Which? care guide for pensioners warns against equity release

Pensioners struggling with their finances should only turn to equity release schemes as a last resort, a new guide from Which? warns.

The warning from the consumer watchdog comes with the promotion or expansion of equity release schemes being considered by the government as a funding option to meet the future costs of long-term care and support, in its current public debate on the issue.

The guide, Care Options in Retirement, advises that equity release agreements can cause major problems if a homeowner’s circumstances change. For example, if someone decides to move into sheltered housing, their equity release loan might have to be fully or partially repaid with the proceeds of the house sale.

Any money received through equity release could also alter the amount of means tested benefits pensioners are entitled to, Which? adds.

Homeowner loan

Equity release schemes allow a homeowner to take out a loan secured against their property. For pensioners, the apparent advantage of this over a remortgage is that equity release loans are designed to be lifelong, and so do not require monthly repayments during the homeowner’s lifetime.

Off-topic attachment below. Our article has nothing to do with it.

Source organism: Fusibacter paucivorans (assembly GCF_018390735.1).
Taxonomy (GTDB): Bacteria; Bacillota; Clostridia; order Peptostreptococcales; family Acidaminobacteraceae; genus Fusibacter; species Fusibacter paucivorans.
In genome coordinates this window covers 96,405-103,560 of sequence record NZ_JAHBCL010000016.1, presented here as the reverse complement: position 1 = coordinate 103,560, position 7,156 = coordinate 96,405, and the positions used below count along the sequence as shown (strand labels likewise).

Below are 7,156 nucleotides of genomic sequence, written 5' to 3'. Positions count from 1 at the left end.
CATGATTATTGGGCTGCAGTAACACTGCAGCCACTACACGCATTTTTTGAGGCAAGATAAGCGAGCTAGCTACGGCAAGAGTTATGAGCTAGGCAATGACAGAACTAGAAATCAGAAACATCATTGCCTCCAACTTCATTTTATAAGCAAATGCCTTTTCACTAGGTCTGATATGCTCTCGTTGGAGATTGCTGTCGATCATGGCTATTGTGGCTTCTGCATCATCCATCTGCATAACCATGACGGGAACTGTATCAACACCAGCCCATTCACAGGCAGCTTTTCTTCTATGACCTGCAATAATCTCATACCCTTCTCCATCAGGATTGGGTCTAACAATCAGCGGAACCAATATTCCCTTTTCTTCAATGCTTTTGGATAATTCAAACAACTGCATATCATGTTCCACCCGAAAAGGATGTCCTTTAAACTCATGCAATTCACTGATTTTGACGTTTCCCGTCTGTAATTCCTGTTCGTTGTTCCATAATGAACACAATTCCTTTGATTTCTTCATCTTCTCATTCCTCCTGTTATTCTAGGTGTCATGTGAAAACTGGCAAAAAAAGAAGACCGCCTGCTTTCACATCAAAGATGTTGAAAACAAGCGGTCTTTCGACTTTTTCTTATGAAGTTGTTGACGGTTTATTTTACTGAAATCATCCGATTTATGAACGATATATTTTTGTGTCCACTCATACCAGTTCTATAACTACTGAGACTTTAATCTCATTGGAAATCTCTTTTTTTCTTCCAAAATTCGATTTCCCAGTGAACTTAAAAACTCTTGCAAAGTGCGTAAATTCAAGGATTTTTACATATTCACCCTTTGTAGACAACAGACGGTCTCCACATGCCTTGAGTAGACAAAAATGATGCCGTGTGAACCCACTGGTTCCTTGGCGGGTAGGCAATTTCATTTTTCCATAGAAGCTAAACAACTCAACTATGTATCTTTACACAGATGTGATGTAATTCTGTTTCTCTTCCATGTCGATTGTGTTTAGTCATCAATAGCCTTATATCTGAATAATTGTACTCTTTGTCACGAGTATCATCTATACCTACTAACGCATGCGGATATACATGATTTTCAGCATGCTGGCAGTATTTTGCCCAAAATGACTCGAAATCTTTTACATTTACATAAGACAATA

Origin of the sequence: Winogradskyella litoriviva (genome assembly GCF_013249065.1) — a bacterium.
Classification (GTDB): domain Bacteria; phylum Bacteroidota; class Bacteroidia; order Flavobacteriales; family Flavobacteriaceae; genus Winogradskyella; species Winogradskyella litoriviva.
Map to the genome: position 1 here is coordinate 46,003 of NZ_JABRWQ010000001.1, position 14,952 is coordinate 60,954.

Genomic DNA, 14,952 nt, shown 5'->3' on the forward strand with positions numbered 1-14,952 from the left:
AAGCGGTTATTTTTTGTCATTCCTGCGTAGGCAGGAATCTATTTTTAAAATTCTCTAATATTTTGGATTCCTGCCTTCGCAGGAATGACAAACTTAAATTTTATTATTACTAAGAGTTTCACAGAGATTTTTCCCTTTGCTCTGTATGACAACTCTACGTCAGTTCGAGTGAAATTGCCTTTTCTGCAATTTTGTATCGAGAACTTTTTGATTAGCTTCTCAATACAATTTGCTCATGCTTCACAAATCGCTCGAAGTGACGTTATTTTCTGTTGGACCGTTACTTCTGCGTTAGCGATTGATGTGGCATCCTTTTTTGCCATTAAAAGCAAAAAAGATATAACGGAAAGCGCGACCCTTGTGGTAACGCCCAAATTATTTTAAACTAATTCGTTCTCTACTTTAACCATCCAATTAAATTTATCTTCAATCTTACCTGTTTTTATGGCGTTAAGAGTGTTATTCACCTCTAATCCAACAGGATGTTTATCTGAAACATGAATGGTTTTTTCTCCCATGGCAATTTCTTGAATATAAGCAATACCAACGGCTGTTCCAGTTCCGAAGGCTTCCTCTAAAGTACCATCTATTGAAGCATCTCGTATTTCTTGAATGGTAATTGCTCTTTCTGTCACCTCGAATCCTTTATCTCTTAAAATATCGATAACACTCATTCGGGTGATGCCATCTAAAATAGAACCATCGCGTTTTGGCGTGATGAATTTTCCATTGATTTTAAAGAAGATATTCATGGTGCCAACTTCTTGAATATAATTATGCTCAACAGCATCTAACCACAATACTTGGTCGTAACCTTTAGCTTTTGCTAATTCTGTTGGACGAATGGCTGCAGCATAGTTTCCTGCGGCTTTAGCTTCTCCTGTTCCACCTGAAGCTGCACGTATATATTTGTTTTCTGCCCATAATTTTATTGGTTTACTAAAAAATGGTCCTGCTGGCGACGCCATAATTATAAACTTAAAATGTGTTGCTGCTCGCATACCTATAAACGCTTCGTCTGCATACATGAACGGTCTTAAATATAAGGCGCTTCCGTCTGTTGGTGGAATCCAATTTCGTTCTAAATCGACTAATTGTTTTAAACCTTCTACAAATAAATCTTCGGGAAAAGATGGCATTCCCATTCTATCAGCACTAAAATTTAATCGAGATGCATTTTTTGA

The Which? guide recommends other options for consideration before turning to equity release schemes. These include downsizing to a cheaper property, using existing savings, or even borrowing from family who can be paid back when the property is eventually sold. People struggling with finances should also check their eligibility for state benefits or grants to assist with the cost of living, recommend the authors.

Deferred Payment Schemes

In addition to the many private lenders that offer equity release schemes, each of the UK’s local authorities also has a scheme in place. The local authority plan is called the Deferred Payment Scheme and is designed to enable care home residents to fund part of their care fees by releasing capital from their former home, without having to sell the property.

The interest free loan is repaid once the property is sold.

Such schemes are usually means-tested and only available for people who are permanently moving into – or already living in – a care home.

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